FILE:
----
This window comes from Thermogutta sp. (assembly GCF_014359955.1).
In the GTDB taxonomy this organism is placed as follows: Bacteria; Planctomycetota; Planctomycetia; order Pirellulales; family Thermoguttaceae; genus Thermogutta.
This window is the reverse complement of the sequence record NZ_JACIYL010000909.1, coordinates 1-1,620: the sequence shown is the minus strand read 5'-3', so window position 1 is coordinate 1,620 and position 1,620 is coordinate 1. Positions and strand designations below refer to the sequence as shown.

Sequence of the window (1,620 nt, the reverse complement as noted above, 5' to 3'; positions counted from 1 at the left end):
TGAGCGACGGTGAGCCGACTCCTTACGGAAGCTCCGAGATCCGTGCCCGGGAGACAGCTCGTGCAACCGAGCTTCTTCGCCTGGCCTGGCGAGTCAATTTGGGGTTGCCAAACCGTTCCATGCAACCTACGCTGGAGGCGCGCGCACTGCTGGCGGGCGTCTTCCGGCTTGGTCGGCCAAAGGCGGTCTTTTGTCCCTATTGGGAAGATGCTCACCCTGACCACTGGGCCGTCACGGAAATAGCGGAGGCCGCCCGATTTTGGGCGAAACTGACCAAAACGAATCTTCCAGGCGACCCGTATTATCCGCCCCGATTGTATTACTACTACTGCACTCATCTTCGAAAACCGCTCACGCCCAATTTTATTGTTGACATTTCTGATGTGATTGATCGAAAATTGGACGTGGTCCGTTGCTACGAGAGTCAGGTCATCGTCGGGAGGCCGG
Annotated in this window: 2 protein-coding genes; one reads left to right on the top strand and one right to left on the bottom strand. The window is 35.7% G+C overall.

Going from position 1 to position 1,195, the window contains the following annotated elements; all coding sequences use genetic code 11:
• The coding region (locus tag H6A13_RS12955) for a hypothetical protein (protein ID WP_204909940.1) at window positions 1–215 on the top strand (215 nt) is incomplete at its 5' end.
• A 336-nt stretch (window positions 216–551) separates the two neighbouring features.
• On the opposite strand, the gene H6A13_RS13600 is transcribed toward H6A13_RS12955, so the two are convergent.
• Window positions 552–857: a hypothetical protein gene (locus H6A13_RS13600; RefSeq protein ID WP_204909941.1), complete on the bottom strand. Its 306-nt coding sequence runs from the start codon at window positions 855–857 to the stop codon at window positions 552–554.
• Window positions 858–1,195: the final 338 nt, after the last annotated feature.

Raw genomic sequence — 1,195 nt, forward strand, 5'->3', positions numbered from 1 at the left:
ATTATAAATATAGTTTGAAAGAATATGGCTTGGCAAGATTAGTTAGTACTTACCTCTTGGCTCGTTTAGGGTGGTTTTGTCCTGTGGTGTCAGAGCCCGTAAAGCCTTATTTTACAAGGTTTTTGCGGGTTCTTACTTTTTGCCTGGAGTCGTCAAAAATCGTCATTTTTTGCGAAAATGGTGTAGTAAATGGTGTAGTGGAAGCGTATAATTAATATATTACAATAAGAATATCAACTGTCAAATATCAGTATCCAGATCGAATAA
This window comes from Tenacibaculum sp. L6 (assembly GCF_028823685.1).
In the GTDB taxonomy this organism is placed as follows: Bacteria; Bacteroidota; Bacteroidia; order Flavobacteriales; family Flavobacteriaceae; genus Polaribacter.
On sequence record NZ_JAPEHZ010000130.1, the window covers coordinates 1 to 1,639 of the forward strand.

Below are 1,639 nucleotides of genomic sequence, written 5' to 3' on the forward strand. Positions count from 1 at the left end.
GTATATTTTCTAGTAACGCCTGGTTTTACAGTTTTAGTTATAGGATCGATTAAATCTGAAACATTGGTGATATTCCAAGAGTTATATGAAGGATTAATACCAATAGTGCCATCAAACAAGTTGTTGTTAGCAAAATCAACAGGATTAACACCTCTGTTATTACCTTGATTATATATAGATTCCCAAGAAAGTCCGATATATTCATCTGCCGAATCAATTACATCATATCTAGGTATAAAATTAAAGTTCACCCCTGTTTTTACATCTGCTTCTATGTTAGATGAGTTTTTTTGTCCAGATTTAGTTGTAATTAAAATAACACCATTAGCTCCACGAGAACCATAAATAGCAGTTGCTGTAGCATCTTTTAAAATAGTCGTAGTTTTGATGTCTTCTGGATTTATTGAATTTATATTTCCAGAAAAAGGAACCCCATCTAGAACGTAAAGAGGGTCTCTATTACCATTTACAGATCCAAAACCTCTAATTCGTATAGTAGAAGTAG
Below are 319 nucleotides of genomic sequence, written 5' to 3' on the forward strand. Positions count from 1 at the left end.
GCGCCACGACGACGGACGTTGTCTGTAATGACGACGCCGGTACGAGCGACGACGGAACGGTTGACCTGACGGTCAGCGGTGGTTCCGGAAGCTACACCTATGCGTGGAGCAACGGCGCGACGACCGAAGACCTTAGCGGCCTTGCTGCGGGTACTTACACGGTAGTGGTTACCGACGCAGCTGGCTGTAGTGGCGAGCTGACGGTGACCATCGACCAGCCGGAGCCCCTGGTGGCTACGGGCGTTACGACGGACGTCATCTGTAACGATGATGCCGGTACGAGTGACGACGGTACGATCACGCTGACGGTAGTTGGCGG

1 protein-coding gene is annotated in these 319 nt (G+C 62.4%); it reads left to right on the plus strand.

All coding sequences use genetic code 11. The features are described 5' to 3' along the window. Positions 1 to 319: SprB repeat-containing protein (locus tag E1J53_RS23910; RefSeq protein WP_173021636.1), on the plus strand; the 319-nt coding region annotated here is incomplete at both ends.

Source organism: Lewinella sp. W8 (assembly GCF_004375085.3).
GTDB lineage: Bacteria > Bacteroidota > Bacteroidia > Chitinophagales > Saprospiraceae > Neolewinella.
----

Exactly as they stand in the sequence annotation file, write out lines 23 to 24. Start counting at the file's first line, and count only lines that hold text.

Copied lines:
All coding sequences use genetic code 11. The features are described 5' to 3' along the window. Positions 1 to 319: SprB repeat-containing protein (locus tag E1J53_RS23910; RefSeq protein WP_173021636.1), on the plus strand; the 319-nt coding region annotated here is incomplete at both ends.

Source organism: Lewinella sp. W8 (assembly GCF_004375085.3).